|Cited Patent||Filing date||Publication date||Applicant||Title|
|US4465188 *||Sep 16, 1982||Aug 14, 1984||Barbecon Inc.||Inflatable packaging structure|
|US4850912 *||Mar 4, 1988||Jul 25, 1989||Toshimichi Koyanagi||Container for sealingly containing a fluid|
|US5427830 *||Oct 14, 1992||Jun 27, 1995||Air Packaging Technologies, Inc.||Continuous, inflatable plastic wrapping material|
|US5445274 *||Jun 10, 1994||Aug 29, 1995||Pharo; Daniel A.||Inflatable package insert|
|US5454642 *||Jul 16, 1993||Oct 3, 1995||Novus Packaging Corporation||Inflatable flat bag packaging cushion and methods of operating and making the same|
|US5469966 *||Mar 2, 1994||Nov 28, 1995||Boyer; Geoffrey||Inflatable package with valve|
|US5570788 *||Dec 30, 1994||Nov 5, 1996||Air-Ride Packaging Of America, Inc.||Packaging components|
|US5620096 *||May 21, 1996||Apr 15, 1997||Sealed Air Corporation||Inflatable packaging cushion with pocket|
|US5826723 *||Oct 28, 1994||Oct 27, 1998||Burlington Consolidated Limited Incorporation||Impact resistant wrapping system|
|US5857571 *||Dec 1, 1997||Jan 12, 1999||Tschantz; Mitchell||Inflatable packaging cushion|
|US6520332 *||Nov 10, 1999||Feb 18, 2003||Cryovac, Inc.||Packaging cushion and packaging assemblies incorporating same|
|US6520333 *||Apr 14, 2000||Feb 18, 2003||Michell Tschantz||Tubular inflatable packaging cushion with product pocket|
|US6629777 *||Nov 30, 2001||Oct 7, 2003||Sun A. Kaken Co., Ltd.||Buffer packing bag|
|US6755568 *||Dec 20, 2001||Jun 29, 2004||Cargo Technology, Inc.||Inflatable insulating liners for shipping containers and method of manufacture|
|US7165677 *||Aug 10, 2004||Jan 23, 2007||Air-Paq, Inc.||Structure of air-packing device|
|US7228969 *||Mar 29, 2004||Jun 12, 2007||Kashiwara Seitai Co., Ltd.||Air-filled cushioning material|
|US7297387 *||Jul 15, 2004||Nov 20, 2007||Kashiwara Seitai Co., Ltd.||Air-filling cushioning material and method for manufacturing the same|
|US7410057 *||Sep 7, 2005||Aug 12, 2008||Air-Paq, Inc.||Structure of air-packing device|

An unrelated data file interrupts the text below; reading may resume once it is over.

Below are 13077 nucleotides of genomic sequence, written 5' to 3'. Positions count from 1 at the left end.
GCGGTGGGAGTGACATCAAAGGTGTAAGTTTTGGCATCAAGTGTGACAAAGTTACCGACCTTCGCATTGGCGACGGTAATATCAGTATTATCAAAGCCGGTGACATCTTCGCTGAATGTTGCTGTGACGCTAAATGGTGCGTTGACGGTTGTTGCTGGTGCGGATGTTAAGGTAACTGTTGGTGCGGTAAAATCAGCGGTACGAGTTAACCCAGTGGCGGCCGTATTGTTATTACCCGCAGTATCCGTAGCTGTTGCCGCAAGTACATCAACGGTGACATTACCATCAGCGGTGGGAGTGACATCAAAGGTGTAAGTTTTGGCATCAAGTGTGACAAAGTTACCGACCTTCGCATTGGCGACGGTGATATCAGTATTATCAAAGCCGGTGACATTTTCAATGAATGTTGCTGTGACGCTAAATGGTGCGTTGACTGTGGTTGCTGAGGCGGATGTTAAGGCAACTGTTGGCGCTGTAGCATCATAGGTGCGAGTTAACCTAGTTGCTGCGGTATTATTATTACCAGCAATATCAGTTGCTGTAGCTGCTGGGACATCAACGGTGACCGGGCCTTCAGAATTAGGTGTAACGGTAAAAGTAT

|US7422108 *||Oct 17, 2005||Sep 9, 2008||Air-Paq, Inc.||Structure of air-packing device|
|US7422109 *||Apr 25, 2006||Sep 9, 2008||Air-Paq, Inc.||Structure of air-packing device|
|US7464520 *||Apr 26, 2006||Dec 16, 2008||Canon Kabushiki Kaisha||Packing method, packing member and manufacturing method therefor|
|US7482051 *||Apr 11, 2005||Jan 27, 2009||Air-Paq, Inc.||Structure of inflatable air-packing device having check valve and multiple air bubbles|
|US20040149618 *||Jan 16, 2004||Aug 5, 2004||Mentec Kanzai Inc.||Shock absorber|
|US20040211697 *||Mar 29, 2004||Oct 28, 2004||Katsumi Nakano||Air-filled cushioning material|
|US20050006271 *||May 24, 2004||Jan 13, 2005||Noriyuki Nakagawa||Packaging|
|US20050109656 *||Feb 27, 2002||May 26, 2005||Ishizaki Shizai Co., Ltd||Plastic film bag with air cushioning function|
|US20060210773 *||Mar 21, 2005||Sep 21, 2006||Charles Kannankeril||Formed inflatable cellular cushioning article and method of making same|
|Citing Patent||Filing date||Publication date||Applicant||Title|
|US9027756 *||Sep 27, 2013||May 12, 2015||Air-Paq, Inc.||Structure of inflatable packaging device|
|US20120100765 *||Jun 10, 2010||Apr 26, 2012||Survitec Sas||Inflatable evacuation slide and ship rescue equipment comprising said slide|
|US20150090627 *||Sep 27, 2013||Apr 2, 2015||Air-Paq, Inc.||Structure of inflatable packaging device|
|US20160340103 *||May 18, 2015||Nov 24, 2016||Kark K. Yoshifusa||Structure of inflatable corner packing device|
|U.S. Classification||206/522, 383/3|
|International Classification||B65D81/02, B65D81/03|